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Mapping the Critical Path to a Successful Polishing Project

Feature Article: Designers Corner

By Dan Farmer,

Achieving a Quality Polished concrete project does not require magic but it does require a systematic approach and careful attention to details. Since the concrete itself provides the finished surface, there is no opportunity to "cover past sins" with a finish product manufactured to high quality standards in a controlled environment. Therefore polished concrete presents little leeway for shortcuts or careless preparation. Preparation for polished concrete begins with the careful and systematic selection of materials and activities that go into producing a uniform, stable and crack-free product to which the polisher can apply his craft and then protecting this finished surface for the balance of the construction duration to deliver a clean undamaged product on opening day.


Sub-grade preparation is critical because it is the raft which everything rides on. It must be uniform, stable and predictable. This is best performed under the guidance of geotechnical engineers specializing in predicting the behavior of soils under different conditions. This in turn normally requires the completion of a subsurface investigation to determine soil types and depths. The site should be excavated to sub-grade and then proof-rolled in the presence of the geotechnical engineer to determine stability and compaction. If necessary, unsuitable soil should be removed and replaced with earth suitable for engineering fill. Any abandoned existing structures which have the potential to introduce water under the completed slab should be removed and their trenches filled and compacted. The sub-grade should be uniformly compacted to the level recommended by the geotechnical engineer (usually to at least 98% of maximum dry density within 3% of optimum moisture content in accordance with ASTM Specification D 698 (standard proctor) and one hundred percent (100%) for the upper 24 inches beneath slabs). Utility piping below slabs should be bedded in drainage stone or sand. Trenches for utilities and over excavated holes for foundations and other below-slab structures must be re-compacted with the use of vibratory plate compactors to eliminate the opportunity for differential settlement. Sub-grade should be protected from degradation by water until slab is poured.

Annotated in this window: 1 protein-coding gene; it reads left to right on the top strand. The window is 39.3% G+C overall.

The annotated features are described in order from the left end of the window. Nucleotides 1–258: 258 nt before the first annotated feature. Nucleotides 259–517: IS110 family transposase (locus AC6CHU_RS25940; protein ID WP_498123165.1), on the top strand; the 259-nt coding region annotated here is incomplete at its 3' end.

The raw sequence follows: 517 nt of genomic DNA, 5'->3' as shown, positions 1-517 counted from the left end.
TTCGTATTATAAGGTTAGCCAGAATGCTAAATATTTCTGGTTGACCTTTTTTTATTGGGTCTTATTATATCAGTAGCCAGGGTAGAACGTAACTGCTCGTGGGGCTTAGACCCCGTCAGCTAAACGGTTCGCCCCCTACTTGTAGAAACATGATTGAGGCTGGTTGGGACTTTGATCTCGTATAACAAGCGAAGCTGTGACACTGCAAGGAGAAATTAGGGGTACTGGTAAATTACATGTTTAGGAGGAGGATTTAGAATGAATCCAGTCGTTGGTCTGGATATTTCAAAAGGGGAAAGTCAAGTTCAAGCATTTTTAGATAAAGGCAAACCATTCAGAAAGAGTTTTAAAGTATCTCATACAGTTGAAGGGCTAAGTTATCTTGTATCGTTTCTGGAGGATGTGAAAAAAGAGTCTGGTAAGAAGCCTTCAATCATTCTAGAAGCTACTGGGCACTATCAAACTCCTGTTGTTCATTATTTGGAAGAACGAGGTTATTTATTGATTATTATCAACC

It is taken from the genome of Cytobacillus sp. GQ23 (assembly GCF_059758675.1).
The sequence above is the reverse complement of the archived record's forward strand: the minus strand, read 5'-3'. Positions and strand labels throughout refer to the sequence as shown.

Base stone should be placed on top of the sub-grade and compacted to a uniform thickness of not less than 4 inches. Since the base stone’s primary function is to provide a channel for moisture to escape and to cushion the slab against the hydraulic forces of subsurface moisture and soil expansion, it should be open graded stone such as ASTM #57 or 67 stone or washed, evenly graded mixture of crushed stone or crushed or uncrushed gravel, with 100% passing a 1-1/2" sieve and not more than 5% passing a No. 4 sieve.


A vapor retarder is not typically required since there is no secondary finish applied to the top of the slab which requires protection from subgrade moisture. Likewise, elimination of the vapor retarder reduces the tendency for shrinkage cracks and curling since water can now dissipate from both top and bottom surfaces of the slab at a comparable rate.


If required by code, the vapor retarder should have a Class C rating in accordance with ASTM E1745 Standard for Water Vapor Retarders Used in Contact with Soil or Granular Fill Under Concrete Slabs and be no less than 10 mil thick in accordance with ACI 302.1R.


Reinforcement and jointing should be designed in accordance with the stresses that the slab will be subject to once it is cured and the facility occupied. Factors such as exposure to direct sunlight and interior temperature variations as well as live and dead loading should be considered. Additionally, the floor slab should be disconnected from the other structural components of the building to prevent stress-induced cracks. At a basic level, reinforcing should be 6x6 1.0/1.0 conforming to the requirements of ASTM A185 and supported on chairs conforming to the recommendations of CRSI. Reinforcing should never be laid directly on subgrade and pulled up into concrete as slab is poured. This results in irregular placement and uneven stress. It also potentially raises the reinforcement where it may be exposed by the grinding process.